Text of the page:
Rock climbing helmets; Cara MacDonald, KSL.com
Rock climbing helmets; Cara MacDonald, KSL.com

  • Climbing harness: Specialized harnesses are made for rock climbing. Though a high-quality harness won’t hurt, most basic climbing harnesses will do the job. They should have a waist belt which fits snugly and adjustable leg loops for each thigh. The harness will allow the belayer to do their job and tie the climber onto the rope.

Rock climbing harnesses; Cara MacDonald, KSL.com
Rock climbing harnesses; Cara MacDonald, KSL.com

  • Chalk: Most climbers, like gymnasts, utilize chalk to improve their grip and prevent oily or sweaty hands from making them lose their hold on the rock.
  • Carabiners: These absolutely essential gear pieces connect the rope to everything from the belayer’s harness to quickdraws.
  • Quickdraws: A piece of webbing with a carabiner on each end, quickdraws are clipped onto bolts in the wall as the climber ascends. Once the draw has been clipped on one end, the climber threads their rope through the open carabiner on the other end. This allows them to fall from their ascent and be caught from where they most recently “clipped.” It’s very important to learn proper technique before attempting clipping to avoid catastrophic mistakes.

Rock climbing quickdraws; Cara MacDonald, KSL.com
Rock climbing quickdraws; Cara MacDonald, KSL.com

  • Belay device: The belay device provides the means for a belayer to control the rope. The belayer uses it to catch the climber, give them slack to climb up, lower them, and stop their progress altogether. Each climber will want their own device, and a variety of different types are available. Assisted braking devices are the safest (and most expensive) while traditional ATCs are the cheapest and most common. The key is to pick the right belay device for your needs and learn how to use it properly.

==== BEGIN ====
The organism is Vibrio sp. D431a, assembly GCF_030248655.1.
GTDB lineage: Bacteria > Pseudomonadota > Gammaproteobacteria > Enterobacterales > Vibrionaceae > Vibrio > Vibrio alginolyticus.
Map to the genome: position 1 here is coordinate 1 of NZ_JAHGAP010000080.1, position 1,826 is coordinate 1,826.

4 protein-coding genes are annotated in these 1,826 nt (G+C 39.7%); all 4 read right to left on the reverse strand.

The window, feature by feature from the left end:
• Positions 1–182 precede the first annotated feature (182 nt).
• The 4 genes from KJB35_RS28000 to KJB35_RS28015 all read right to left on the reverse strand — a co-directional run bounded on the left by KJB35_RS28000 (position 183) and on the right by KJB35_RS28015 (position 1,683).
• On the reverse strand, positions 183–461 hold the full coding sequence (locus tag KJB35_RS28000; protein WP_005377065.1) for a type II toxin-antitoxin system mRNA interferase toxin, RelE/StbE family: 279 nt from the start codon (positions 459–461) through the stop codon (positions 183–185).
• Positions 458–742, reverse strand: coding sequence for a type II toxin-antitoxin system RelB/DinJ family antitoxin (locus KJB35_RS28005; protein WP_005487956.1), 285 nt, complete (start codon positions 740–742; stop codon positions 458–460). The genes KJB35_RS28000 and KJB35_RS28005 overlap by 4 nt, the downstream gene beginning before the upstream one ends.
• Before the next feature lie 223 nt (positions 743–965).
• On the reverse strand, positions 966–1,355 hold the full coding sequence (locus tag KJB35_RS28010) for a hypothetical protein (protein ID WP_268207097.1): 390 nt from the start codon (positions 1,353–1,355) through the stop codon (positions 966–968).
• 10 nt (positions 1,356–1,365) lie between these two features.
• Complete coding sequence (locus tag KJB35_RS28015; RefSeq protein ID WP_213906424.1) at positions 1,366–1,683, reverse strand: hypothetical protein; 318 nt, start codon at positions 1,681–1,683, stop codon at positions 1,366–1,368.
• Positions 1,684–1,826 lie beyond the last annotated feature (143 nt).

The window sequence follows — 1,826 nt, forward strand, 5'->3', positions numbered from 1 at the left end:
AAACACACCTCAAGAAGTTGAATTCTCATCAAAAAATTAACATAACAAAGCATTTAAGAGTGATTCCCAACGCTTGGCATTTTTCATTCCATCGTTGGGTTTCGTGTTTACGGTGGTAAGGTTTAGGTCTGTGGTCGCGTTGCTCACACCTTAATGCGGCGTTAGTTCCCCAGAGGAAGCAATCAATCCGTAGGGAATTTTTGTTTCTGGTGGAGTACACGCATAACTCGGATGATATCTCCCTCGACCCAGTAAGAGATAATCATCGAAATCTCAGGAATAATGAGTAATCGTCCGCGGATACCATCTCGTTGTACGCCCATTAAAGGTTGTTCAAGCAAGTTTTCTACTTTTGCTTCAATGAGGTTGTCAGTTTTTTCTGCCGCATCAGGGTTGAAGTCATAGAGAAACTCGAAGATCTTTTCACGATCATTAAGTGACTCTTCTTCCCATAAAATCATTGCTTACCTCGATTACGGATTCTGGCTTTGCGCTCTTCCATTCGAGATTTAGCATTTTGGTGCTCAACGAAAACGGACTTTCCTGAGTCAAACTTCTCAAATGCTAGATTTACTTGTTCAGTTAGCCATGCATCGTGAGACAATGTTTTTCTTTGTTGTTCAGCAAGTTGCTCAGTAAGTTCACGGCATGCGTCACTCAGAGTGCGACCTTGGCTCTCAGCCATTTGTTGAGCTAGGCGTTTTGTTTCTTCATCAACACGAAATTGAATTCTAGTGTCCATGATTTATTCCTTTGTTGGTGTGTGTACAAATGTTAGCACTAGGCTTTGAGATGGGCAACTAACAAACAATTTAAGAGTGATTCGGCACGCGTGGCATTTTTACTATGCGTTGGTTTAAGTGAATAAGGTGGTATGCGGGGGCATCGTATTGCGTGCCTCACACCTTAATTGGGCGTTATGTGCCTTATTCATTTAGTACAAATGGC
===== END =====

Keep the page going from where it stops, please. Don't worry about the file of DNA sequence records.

Sport climbing-optimized ATCs; Cara MacDonald, KSL.com
Sport climbing-optimized ATCs; Cara MacDonald, KSL.com
A gris gris, a semi auto-locking belay device; Cara MacDonald, KSL.com
A gris gris, a semi auto-locking belay device; Cara MacDonald, KSL.com

  • Ropes: No item is more important than the rope. Learn more about picking the right one for your needs here.

Climbing ropes; Cara MacDonald, KSL.com
Climbing ropes; Cara MacDonald, KSL.com

  • “Pro” devices: Specifically used for trad climbing, these devices allow the climber to securely attach a climbing rope to the wall without a bolt, according to REI. They do this through placing gear in cracks or holes. These pieces include “cams,” “chocks” and “nuts.”

Trad climbing ; Cara MacDonald, KSL.com
Trad climbing ; Cara MacDonald, KSL.com


Climbers will face many situations in which they will need to tie knots. Learn about the essential knots to know on Outside Online.


Climbing is, put simply, very dangerous. Measures can and should be taken to mitigate the risk. Friction Labs, a rock climbing gear brand, offered advice for safety while rope climbing outside:

  • Begin climbing outside with another experienced climber. This is absolutely essential. Even with extensive research, inexperienced climbers can easily end up in dangerous situations they won’t know how to get out of. Learn from a professional and don’t climb without one until you are completely comfortable and knowledgeable about the steps required to climb safely outside.
  • Figure out what the dangers are and be prepared for them. Unique dangers exist for each climbing destination. Be prepared for whatever may come up.
  • Start on easy climbs and move up to hard ones.
  • Practice falling so unnecessarily painful or shocking falls don’t happen.
Despite doing everything right, accidents can still sometimes happen.

“A surefire way not to hurt yourself outside? There isn’t one,” Ross said. Nonetheless, he added that “keeping to your route, making sure your knots are tied right, making sure your equipment is correct, having your belayer know what they’re doing” will all help avoid accidents.

“Approach it with caution and learn from people who you either really trust or who are certified professionals in the industry,” Roa said.

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Cara MacDonald enjoys both engaging in outdoor recreation and writing about it. Born and raised in Utah, Cara enjoys skiing, rock climbing, hiking and camping. She is passionate about both learning about and experiencing the outdoors, and helping others to learn about and explore nature. She primarily writes Outdoors articles centering around wildlife and nature, highlighting adventure opportunities, and sharing tips and tricks for outdoor recreation.